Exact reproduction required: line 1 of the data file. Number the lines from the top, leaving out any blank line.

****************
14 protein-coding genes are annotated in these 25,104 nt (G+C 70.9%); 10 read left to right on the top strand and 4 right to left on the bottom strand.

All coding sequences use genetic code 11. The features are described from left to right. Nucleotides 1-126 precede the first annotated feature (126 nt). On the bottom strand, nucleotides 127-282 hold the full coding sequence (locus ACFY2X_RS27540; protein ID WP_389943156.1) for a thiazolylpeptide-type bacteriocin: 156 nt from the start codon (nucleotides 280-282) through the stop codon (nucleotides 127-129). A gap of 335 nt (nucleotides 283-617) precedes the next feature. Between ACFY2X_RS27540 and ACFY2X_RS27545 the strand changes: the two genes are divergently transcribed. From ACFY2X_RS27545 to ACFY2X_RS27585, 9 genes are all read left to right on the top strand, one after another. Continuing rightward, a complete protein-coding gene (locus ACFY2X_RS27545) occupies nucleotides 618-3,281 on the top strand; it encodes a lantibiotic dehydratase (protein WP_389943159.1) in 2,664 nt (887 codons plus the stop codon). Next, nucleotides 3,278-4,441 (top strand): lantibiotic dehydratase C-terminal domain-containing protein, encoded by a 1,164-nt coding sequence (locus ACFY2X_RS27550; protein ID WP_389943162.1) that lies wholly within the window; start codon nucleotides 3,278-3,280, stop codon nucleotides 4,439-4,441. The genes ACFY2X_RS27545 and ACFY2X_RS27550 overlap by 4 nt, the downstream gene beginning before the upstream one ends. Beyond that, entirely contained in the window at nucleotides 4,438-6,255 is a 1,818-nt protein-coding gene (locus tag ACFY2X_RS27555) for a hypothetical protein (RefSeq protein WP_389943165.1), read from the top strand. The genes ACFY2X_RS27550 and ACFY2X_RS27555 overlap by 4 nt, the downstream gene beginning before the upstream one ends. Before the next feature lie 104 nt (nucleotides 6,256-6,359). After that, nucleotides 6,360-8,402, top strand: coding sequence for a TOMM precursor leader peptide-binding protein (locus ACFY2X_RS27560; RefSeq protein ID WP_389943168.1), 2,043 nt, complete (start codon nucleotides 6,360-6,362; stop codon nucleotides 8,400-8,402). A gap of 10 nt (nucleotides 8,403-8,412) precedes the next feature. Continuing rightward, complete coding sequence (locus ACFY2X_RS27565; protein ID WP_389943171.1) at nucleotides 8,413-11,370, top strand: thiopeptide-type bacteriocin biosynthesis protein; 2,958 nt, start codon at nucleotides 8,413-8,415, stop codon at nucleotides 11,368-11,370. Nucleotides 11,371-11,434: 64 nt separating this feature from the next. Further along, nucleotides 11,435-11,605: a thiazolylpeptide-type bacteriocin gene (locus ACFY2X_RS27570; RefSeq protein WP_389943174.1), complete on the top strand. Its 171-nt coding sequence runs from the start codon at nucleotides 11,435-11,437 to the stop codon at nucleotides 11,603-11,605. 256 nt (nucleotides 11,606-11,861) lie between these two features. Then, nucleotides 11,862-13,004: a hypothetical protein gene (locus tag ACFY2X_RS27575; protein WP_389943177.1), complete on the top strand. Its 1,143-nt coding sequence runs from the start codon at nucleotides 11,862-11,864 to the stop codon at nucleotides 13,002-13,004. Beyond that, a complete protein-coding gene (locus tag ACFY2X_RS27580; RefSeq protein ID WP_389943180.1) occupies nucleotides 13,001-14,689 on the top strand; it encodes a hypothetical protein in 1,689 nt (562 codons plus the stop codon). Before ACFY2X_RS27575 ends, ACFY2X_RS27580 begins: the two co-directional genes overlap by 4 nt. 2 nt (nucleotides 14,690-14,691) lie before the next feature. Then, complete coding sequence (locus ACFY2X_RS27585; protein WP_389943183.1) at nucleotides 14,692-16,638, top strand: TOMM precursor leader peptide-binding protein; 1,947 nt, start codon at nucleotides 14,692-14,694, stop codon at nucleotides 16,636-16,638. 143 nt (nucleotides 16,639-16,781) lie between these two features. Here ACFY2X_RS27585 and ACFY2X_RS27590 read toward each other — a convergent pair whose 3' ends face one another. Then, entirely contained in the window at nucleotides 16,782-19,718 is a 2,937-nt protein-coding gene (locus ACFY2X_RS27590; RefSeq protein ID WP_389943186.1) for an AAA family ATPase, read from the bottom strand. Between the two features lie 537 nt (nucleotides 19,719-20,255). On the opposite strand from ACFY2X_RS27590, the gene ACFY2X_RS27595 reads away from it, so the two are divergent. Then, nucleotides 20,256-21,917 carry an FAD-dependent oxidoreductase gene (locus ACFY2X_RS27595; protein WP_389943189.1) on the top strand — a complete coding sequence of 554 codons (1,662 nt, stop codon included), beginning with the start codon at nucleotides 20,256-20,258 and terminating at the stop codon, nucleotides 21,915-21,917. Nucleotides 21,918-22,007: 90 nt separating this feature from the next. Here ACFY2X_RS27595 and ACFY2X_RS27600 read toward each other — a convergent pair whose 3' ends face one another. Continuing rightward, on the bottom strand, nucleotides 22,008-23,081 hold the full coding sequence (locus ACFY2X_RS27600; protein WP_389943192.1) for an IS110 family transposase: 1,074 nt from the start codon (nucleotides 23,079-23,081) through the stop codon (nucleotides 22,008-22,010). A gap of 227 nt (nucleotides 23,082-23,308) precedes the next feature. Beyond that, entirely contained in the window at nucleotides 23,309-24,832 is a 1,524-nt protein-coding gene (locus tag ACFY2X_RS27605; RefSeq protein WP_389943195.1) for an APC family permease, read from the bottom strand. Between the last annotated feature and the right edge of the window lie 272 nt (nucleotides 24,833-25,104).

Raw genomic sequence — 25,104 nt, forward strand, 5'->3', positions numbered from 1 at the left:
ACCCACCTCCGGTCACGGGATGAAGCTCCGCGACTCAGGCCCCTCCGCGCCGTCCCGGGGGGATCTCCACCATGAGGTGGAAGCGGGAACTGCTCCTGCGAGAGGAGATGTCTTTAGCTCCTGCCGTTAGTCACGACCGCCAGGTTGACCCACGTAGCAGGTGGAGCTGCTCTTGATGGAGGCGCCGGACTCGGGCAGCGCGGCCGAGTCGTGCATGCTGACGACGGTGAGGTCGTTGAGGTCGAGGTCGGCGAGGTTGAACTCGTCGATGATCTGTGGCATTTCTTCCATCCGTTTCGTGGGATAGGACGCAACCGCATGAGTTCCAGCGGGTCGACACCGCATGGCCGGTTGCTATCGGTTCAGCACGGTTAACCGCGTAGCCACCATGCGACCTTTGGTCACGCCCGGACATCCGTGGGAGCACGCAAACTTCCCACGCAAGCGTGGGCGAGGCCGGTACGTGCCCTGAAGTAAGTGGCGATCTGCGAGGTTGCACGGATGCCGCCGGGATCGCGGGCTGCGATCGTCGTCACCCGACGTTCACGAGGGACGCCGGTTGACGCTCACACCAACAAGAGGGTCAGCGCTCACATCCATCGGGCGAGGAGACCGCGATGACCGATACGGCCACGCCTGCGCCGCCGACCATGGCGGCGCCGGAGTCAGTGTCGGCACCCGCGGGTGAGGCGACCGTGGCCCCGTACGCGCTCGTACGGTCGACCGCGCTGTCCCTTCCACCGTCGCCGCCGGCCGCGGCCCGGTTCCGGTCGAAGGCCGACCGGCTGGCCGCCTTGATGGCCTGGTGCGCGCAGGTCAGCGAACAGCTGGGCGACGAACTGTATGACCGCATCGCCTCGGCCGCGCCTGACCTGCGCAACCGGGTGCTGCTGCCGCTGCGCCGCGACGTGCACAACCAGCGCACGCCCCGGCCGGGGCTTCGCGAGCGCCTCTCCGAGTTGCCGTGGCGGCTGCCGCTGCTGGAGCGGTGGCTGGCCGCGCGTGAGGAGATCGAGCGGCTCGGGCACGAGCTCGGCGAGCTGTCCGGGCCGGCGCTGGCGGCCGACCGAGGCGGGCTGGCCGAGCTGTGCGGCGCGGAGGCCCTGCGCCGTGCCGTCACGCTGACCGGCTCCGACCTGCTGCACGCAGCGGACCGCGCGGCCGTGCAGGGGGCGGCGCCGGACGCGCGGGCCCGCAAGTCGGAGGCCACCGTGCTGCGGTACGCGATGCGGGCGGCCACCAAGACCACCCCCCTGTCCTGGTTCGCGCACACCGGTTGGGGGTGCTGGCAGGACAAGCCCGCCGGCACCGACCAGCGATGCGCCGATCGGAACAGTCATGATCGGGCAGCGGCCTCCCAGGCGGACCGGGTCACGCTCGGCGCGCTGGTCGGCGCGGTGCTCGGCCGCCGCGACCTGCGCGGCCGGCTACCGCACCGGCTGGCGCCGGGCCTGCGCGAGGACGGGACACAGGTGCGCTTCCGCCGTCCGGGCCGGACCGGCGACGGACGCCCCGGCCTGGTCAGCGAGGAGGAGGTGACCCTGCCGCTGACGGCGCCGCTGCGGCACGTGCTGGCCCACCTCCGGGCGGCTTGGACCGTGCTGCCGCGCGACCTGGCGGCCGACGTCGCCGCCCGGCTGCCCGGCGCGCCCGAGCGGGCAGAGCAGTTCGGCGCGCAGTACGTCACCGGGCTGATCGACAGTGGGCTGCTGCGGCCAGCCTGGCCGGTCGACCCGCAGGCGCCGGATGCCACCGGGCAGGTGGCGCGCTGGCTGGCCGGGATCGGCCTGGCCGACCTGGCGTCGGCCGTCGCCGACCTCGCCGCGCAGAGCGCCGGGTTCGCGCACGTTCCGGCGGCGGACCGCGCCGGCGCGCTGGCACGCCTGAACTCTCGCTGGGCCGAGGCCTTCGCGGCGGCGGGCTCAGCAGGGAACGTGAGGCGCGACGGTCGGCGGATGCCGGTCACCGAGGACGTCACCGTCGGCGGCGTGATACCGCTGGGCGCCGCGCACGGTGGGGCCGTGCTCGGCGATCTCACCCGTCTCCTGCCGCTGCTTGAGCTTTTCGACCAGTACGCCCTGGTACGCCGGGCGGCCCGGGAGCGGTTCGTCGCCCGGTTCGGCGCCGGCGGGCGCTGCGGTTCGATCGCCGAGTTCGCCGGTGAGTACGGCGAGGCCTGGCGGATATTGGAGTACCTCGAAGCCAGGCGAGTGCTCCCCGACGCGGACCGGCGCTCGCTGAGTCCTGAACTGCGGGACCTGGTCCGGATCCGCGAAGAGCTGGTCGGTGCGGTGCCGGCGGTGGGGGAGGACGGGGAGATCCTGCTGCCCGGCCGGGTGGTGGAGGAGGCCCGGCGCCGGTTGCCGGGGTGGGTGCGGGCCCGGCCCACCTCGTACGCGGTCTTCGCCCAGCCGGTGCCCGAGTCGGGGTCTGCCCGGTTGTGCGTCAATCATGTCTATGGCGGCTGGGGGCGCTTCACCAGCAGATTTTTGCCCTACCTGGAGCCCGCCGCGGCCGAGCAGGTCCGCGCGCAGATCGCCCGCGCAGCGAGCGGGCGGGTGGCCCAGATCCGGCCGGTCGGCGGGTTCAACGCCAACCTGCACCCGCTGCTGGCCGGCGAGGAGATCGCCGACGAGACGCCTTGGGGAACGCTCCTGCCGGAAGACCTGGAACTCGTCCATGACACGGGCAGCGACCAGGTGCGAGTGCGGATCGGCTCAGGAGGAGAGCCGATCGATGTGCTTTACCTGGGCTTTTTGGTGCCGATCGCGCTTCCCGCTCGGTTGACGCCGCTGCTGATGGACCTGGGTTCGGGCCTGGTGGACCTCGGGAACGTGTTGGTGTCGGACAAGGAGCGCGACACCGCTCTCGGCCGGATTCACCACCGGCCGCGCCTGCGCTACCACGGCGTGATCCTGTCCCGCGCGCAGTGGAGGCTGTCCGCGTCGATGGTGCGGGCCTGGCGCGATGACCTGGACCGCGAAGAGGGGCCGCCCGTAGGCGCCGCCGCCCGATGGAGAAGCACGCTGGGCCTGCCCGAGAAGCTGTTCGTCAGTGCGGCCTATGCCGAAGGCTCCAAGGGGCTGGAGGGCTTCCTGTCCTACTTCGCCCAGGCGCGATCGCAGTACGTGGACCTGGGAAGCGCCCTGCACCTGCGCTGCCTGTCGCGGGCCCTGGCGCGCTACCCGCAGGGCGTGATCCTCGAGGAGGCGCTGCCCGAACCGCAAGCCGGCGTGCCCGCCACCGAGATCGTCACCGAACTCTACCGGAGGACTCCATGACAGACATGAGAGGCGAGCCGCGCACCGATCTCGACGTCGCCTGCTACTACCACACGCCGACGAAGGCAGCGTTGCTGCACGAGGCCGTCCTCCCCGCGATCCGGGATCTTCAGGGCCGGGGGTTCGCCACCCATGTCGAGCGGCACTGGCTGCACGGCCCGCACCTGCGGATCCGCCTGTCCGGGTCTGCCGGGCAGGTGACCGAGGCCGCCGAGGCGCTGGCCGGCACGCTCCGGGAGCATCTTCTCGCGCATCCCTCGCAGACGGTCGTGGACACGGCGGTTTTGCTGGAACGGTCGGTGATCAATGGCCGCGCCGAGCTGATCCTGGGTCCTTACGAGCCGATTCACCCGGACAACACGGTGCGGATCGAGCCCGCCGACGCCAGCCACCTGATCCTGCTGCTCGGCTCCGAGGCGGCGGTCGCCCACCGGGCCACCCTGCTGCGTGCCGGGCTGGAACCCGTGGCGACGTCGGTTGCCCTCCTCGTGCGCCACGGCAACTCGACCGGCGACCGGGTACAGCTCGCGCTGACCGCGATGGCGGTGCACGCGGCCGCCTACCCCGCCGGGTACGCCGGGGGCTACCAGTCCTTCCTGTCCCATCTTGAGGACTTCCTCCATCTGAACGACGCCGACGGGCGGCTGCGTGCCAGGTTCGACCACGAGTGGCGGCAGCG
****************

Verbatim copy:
14 protein-coding genes are annotated in these 25,104 nt (G+C 70.9%); 10 read left to right on the top strand and 4 right to left on the bottom strand.